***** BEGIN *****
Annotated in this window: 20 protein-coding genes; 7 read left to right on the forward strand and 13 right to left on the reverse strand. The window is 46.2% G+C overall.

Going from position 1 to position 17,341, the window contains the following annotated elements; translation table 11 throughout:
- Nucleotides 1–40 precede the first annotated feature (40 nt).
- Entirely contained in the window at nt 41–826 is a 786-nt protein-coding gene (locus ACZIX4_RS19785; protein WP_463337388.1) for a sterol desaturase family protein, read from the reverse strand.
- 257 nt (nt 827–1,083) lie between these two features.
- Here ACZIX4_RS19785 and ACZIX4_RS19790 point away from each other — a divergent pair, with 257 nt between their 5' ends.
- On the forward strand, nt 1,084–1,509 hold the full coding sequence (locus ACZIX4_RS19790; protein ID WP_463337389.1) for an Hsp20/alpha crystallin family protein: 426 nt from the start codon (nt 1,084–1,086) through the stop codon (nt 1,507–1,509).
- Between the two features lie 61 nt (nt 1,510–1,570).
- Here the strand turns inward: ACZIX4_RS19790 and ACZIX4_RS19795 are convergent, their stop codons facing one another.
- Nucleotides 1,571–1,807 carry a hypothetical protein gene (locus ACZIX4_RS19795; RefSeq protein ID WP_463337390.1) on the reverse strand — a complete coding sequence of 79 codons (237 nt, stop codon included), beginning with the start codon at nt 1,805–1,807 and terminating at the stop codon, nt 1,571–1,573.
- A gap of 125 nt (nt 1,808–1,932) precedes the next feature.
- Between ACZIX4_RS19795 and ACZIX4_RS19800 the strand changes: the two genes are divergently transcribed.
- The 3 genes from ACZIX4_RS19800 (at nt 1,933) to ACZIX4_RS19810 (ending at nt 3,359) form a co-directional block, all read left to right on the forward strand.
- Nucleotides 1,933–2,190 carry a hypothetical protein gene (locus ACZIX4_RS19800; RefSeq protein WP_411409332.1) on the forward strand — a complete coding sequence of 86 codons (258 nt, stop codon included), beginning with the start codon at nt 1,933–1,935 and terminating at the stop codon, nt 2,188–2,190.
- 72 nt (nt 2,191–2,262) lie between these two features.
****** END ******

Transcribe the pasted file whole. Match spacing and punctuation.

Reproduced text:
Annotated in this window: 20 protein-coding genes; 7 read left to right on the forward strand and 13 right to left on the reverse strand. The window is 46.2% G+C overall.

Going from position 1 to position 17,341, the window contains the following annotated elements; translation table 11 throughout:
- Nucleotides 1–40 precede the first annotated feature (40 nt).
- Entirely contained in the window at nt 41–826 is a 786-nt protein-coding gene (locus ACZIX4_RS19785; protein WP_463337388.1) for a sterol desaturase family protein, read from the reverse strand.
- 257 nt (nt 827–1,083) lie between these two features.
- Here ACZIX4_RS19785 and ACZIX4_RS19790 point away from each other — a divergent pair, with 257 nt between their 5' ends.
- On the forward strand, nt 1,084–1,509 hold the full coding sequence (locus ACZIX4_RS19790; protein ID WP_463337389.1) for an Hsp20/alpha crystallin family protein: 426 nt from the start codon (nt 1,084–1,086) through the stop codon (nt 1,507–1,509).
- Between the two features lie 61 nt (nt 1,510–1,570).
- Here the strand turns inward: ACZIX4_RS19790 and ACZIX4_RS19795 are convergent, their stop codons facing one another.
- Nucleotides 1,571–1,807 carry a hypothetical protein gene (locus ACZIX4_RS19795; RefSeq protein ID WP_463337390.1) on the reverse strand — a complete coding sequence of 79 codons (237 nt, stop codon included), beginning with the start codon at nt 1,805–1,807 and terminating at the stop codon, nt 1,571–1,573.
- A gap of 125 nt (nt 1,808–1,932) precedes the next feature.
- Between ACZIX4_RS19795 and ACZIX4_RS19800 the strand changes: the two genes are divergently transcribed.
- The 3 genes from ACZIX4_RS19800 (at nt 1,933) to ACZIX4_RS19810 (ending at nt 3,359) form a co-directional block, all read left to right on the forward strand.
- Nucleotides 1,933–2,190 carry a hypothetical protein gene (locus ACZIX4_RS19800; RefSeq protein WP_411409332.1) on the forward strand — a complete coding sequence of 86 codons (258 nt, stop codon included), beginning with the start codon at nt 1,933–1,935 and terminating at the stop codon, nt 2,188–2,190.
- 72 nt (nt 2,191–2,262) lie between these two features.